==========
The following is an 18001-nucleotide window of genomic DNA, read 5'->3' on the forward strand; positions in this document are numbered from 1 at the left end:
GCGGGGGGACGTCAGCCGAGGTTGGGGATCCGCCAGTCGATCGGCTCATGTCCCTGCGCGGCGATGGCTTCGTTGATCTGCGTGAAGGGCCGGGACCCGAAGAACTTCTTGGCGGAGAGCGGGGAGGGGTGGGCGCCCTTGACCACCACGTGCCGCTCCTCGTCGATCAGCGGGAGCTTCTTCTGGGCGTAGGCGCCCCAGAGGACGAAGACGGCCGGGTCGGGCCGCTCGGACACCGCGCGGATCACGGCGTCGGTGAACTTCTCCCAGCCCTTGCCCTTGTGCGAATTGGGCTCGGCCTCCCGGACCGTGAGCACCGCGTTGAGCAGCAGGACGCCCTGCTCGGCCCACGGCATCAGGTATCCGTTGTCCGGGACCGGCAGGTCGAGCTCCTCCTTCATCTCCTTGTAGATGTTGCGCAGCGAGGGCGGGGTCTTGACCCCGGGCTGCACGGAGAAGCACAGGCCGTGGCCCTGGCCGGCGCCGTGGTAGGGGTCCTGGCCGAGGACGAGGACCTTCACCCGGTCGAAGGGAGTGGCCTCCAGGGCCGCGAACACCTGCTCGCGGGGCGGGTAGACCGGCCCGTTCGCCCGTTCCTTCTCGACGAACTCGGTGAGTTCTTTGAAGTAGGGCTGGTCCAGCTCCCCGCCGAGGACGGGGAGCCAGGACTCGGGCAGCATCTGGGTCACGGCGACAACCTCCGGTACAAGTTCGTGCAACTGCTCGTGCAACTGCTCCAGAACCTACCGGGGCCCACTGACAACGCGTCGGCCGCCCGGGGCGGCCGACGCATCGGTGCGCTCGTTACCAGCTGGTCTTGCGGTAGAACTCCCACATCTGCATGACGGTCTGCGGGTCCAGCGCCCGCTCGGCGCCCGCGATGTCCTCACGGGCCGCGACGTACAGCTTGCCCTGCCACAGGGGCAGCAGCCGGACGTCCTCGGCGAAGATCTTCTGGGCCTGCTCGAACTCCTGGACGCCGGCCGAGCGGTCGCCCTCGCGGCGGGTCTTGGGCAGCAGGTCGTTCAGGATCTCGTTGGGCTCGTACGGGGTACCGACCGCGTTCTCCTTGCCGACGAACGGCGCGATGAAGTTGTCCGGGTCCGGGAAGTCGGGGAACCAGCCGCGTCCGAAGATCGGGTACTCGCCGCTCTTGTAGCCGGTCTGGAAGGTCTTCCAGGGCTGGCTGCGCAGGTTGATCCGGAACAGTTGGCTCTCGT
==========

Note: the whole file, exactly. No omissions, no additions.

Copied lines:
The following is an 18001-nucleotide window of genomic DNA, read 5'->3' on the forward strand; positions in this document are numbered from 1 at the left end:
GCGGGGGGACGTCAGCCGAGGTTGGGGATCCGCCAGTCGATCGGCTCATGTCCCTGCGCGGCGATGGCTTCGTTGATCTGCGTGAAGGGCCGGGACCCGAAGAACTTCTTGGCGGAGAGCGGGGAGGGGTGGGCGCCCTTGACCACCACGTGCCGCTCCTCGTCGATCAGCGGGAGCTTCTTCTGGGCGTAGGCGCCCCAGAGGACGAAGACGGCCGGGTCGGGCCGCTCGGACACCGCGCGGATCACGGCGTCGGTGAACTTCTCCCAGCCCTTGCCCTTGTGCGAATTGGGCTCGGCCTCCCGGACCGTGAGCACCGCGTTGAGCAGCAGGACGCCCTGCTCGGCCCACGGCATCAGGTATCCGTTGTCCGGGACCGGCAGGTCGAGCTCCTCCTTCATCTCCTTGTAGATGTTGCGCAGCGAGGGCGGGGTCTTGACCCCGGGCTGCACGGAGAAGCACAGGCCGTGGCCCTGGCCGGCGCCGTGGTAGGGGTCCTGGCCGAGGACGAGGACCTTCACCCGGTCGAAGGGAGTGGCCTCCAGGGCCGCGAACACCTGCTCGCGGGGCGGGTAGACCGGCCCGTTCGCCCGTTCCTTCTCGACGAACTCGGTGAGTTCTTTGAAGTAGGGCTGGTCCAGCTCCCCGCCGAGGACGGGGAGCCAGGACTCGGGCAGCATCTGGGTCACGGCGACAACCTCCGGTACAAGTTCGTGCAACTGCTCGTGCAACTGCTCCAGAACCTACCGGGGCCCACTGACAACGCGTCGGCCGCCCGGGGCGGCCGACGCATCGGTGCGCTCGTTACCAGCTGGTCTTGCGGTAGAACTCCCACATCTGCATGACGGTCTGCGGGTCCAGCGCCCGCTCGGCGCCCGCGATGTCCTCACGGGCCGCGACGTACAGCTTGCCCTGCCACAGGGGCAGCAGCCGGACGTCCTCGGCGAAGATCTTCTGGGCCTGCTCGAACTCCTGGACGCCGGCCGAGCGGTCGCCCTCGCGGCGGGTCTTGGGCAGCAGGTCGTTCAGGATCTCGTTGGGCTCGTACGGGGTACCGACCGCGTTCTCCTTGCCGACGAACGGCGCGATGAAGTTGTCCGGGTCCGGGAAGTCGGGGAACCAGCCGCGTCCGAAGATCGGGTACTCGCCGCTCTTGTAGCCGGTCTGGAAGGTCTTCCAGGGCTGGCTGCGCAGGTTGATCCGGAACAGTTGGCTCTCGT